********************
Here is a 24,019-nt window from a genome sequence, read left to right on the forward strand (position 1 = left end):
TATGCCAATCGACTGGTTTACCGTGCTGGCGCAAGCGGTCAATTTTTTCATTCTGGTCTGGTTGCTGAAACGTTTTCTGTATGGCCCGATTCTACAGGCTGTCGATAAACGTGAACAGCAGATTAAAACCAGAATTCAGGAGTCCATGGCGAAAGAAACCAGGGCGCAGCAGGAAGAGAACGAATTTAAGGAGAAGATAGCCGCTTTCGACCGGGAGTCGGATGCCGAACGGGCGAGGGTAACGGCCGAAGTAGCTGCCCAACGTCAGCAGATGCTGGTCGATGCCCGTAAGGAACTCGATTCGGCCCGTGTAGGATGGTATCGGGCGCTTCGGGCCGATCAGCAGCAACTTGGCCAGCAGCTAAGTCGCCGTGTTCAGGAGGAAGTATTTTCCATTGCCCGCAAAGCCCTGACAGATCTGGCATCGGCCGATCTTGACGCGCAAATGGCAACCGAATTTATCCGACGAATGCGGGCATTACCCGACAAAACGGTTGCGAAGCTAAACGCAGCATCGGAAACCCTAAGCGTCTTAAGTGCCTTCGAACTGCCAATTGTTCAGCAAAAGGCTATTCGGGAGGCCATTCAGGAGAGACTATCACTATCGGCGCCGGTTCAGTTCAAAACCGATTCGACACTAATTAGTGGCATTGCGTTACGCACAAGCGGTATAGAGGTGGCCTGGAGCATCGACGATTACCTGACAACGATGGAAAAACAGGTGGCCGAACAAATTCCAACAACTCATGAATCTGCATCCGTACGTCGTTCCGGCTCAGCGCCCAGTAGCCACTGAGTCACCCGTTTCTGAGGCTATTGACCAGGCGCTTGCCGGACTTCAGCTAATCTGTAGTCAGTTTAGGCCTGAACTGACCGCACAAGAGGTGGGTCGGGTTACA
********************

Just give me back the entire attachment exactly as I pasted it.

Here is a 24,019-nt window from a genome sequence, read left to right on the forward strand (position 1 = left end):
TATGCCAATCGACTGGTTTACCGTGCTGGCGCAAGCGGTCAATTTTTTCATTCTGGTCTGGTTGCTGAAACGTTTTCTGTATGGCCCGATTCTACAGGCTGTCGATAAACGTGAACAGCAGATTAAAACCAGAATTCAGGAGTCCATGGCGAAAGAAACCAGGGCGCAGCAGGAAGAGAACGAATTTAAGGAGAAGATAGCCGCTTTCGACCGGGAGTCGGATGCCGAACGGGCGAGGGTAACGGCCGAAGTAGCTGCCCAACGTCAGCAGATGCTGGTCGATGCCCGTAAGGAACTCGATTCGGCCCGTGTAGGATGGTATCGGGCGCTTCGGGCCGATCAGCAGCAACTTGGCCAGCAGCTAAGTCGCCGTGTTCAGGAGGAAGTATTTTCCATTGCCCGCAAAGCCCTGACAGATCTGGCATCGGCCGATCTTGACGCGCAAATGGCAACCGAATTTATCCGACGAATGCGGGCATTACCCGACAAAACGGTTGCGAAGCTAAACGCAGCATCGGAAACCCTAAGCGTCTTAAGTGCCTTCGAACTGCCAATTGTTCAGCAAAAGGCTATTCGGGAGGCCATTCAGGAGAGACTATCACTATCGGCGCCGGTTCAGTTCAAAACCGATTCGACACTAATTAGTGGCATTGCGTTACGCACAAGCGGTATAGAGGTGGCCTGGAGCATCGACGATTACCTGACAACGATGGAAAAACAGGTGGCCGAACAAATTCCAACAACTCATGAATCTGCATCCGTACGTCGTTCCGGCTCAGCGCCCAGTAGCCACTGAGTCACCCGTTTCTGAGGCTATTGACCAGGCGCTTGCCGGACTTCAGCTAATCTGTAGTCAGTTTAGGCCTGAACTGACCGCACAAGAGGTGGGTCGGGTTACA